The Youth Criminal Justice Act is Canada’s law that applies to youth between the ages of 12 and 17 who have come into conflict with the law.
The following material is drawn from Justice Canada’s "Summary and Background" to the YCJA.
On February 4, 2002, the House of Commons passed Bill C-7, the Youth Criminal Justice Act (YCJA). The new law replaces the Young Offenders Act (YOA), and is in force as of April 1, 2003, following a period of preparation for its implementation. The YCJA builds on the strengths of the YOA and introduces significant reforms that address its weaknesses. The YCJA provides the legislative framework for a fairer and more effective youth justice system.
The introduction of the bill followed an extensive period of review and consultation, much of which is reflected in the following reports:
- A Review of the Young Offenders Act and the Youth Justice System in Canada, report of the Federal-Provincial-Territorial Task Force on Youth Justice (1996)
- Renewing Youth Justice, report of the House of Commons Standing Committee on Justice and Human Rights (1997)
- A Strategy for the Renewal of Youth Justice, Department of Justice Canada (1998)
In March of 1999, Bill C-68, the first version of the YCJA, was introduced. Parliament prorogued in June and the bill was reintroduced as Bill C-3, in October 1999. The bill proceeded through second reading and the Standing Committee on Justice and Human Rights held hearings on the bill. Prior to third reading, the federal election was called for November 27, 2000 and the bill was delayed. Bill C-7 was introduced in February 2001 and includes over 160 amendments that respond to suggestions and concerns raised in relation to C-3.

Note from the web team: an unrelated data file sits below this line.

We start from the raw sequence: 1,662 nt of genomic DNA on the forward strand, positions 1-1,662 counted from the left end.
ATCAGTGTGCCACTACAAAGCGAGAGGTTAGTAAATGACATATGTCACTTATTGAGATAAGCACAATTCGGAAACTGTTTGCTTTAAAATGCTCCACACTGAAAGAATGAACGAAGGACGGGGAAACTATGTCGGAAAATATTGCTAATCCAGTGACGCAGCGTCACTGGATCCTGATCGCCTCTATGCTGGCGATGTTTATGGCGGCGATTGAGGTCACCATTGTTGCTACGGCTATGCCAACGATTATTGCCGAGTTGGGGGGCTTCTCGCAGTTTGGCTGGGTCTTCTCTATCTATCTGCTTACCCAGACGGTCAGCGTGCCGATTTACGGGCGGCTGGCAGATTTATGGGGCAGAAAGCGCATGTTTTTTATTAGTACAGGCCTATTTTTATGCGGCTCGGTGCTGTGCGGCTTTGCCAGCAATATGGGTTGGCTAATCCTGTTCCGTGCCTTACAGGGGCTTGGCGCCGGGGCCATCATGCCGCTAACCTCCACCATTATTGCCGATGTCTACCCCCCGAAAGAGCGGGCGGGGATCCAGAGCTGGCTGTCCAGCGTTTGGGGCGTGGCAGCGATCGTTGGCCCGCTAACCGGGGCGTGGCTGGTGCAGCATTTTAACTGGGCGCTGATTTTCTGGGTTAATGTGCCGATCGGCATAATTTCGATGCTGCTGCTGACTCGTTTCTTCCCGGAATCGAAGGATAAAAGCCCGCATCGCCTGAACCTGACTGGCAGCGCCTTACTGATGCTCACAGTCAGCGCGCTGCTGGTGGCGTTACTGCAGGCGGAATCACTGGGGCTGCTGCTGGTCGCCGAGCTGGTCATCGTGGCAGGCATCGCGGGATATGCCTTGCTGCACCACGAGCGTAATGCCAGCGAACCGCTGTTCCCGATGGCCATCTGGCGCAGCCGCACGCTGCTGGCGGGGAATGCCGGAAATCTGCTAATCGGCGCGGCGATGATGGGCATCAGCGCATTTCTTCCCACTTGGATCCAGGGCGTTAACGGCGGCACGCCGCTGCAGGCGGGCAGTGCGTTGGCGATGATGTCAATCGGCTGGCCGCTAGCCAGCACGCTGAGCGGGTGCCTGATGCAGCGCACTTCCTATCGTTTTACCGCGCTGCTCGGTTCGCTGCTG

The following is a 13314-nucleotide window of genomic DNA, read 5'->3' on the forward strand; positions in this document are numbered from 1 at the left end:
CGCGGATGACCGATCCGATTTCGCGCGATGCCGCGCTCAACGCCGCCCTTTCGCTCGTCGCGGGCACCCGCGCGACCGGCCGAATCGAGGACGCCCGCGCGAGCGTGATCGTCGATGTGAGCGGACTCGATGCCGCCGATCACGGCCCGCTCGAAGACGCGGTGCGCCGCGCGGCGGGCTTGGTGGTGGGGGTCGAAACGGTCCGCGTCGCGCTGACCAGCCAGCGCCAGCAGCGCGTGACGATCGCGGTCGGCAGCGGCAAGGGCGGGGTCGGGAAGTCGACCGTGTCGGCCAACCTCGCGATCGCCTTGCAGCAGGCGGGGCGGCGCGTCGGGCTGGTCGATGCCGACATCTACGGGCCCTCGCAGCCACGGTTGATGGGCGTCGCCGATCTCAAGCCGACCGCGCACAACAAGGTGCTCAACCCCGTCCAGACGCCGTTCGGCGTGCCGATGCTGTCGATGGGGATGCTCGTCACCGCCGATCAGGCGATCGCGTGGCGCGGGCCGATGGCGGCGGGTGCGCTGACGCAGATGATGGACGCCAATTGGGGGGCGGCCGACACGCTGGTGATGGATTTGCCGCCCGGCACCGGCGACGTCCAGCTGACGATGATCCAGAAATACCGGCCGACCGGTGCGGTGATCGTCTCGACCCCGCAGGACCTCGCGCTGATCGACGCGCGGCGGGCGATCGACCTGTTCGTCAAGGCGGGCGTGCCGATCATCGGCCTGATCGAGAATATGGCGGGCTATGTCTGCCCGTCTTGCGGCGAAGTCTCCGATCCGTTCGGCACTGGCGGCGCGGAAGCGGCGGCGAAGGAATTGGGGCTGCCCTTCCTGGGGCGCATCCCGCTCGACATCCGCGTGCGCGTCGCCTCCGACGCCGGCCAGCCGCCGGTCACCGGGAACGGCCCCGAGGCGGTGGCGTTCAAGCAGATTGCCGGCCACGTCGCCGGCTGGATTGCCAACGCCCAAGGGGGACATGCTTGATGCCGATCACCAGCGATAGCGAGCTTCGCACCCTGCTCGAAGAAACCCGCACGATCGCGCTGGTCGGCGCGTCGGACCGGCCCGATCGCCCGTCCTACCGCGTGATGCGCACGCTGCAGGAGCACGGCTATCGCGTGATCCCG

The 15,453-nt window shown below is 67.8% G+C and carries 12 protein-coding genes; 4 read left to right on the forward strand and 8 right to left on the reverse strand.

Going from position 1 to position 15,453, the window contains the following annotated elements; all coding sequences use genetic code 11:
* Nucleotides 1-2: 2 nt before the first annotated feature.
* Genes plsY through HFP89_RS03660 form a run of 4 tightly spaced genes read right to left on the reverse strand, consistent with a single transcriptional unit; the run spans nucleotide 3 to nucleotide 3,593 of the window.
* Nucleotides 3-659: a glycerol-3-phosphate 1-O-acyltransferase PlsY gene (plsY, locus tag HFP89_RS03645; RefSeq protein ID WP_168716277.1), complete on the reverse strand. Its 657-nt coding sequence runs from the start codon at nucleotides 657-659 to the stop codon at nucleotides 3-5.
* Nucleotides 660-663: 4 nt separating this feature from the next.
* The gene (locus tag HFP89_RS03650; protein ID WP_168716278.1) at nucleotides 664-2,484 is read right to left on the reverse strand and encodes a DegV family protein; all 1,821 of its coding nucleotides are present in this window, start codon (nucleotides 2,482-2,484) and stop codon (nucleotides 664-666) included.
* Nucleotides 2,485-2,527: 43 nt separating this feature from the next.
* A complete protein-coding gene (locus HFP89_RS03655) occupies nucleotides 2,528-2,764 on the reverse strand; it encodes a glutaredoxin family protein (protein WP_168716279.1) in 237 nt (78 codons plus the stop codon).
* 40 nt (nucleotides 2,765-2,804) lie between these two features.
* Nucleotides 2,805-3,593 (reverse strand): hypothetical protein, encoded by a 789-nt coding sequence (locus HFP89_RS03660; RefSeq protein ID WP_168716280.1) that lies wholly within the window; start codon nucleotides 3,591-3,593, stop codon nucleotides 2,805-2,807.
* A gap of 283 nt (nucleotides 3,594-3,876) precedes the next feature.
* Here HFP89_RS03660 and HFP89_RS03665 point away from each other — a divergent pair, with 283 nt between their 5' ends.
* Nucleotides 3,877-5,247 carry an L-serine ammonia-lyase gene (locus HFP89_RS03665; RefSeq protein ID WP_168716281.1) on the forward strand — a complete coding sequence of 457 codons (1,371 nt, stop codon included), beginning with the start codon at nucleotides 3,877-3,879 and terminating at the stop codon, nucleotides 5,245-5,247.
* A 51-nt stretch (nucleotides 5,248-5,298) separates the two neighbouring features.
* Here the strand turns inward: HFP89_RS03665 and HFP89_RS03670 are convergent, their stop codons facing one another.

The Need for New Youth Justice Legislation
There have been many concerns in Canada about the Young Offenders Act and the youth justice system. Some of these concerns have been based on misperceptions about youth crime, the legislation and how the system operates. Some concerns have been based on a misunderstanding of the limits of legislation and unreasonable expectations about what legislation can accomplish.
It is sometimes argued that new legislation is not needed, that the YOA is not flawed and that if problems exist, they are the result of inappropriate implementation. This position fails to take account of 17 years of experience that indicate that the YOA does not provide clear legislative direction to guide appropriate implementation in several areas. The absence of clear legislative direction is an important factor, although not the only factor, that has contributed to the problems in the youth justice system.
The Preamble and Declaration of Principles
The Youth Criminal Justice Act contains both a preamble and a declaration of principles to clarify the principles and objectives of the youth justice system.
The Preamble, while not legally enforceable, contains significant statements from Parliament about the values on which the legislation is based. These statements can be used to help interpret the legislation and include the following: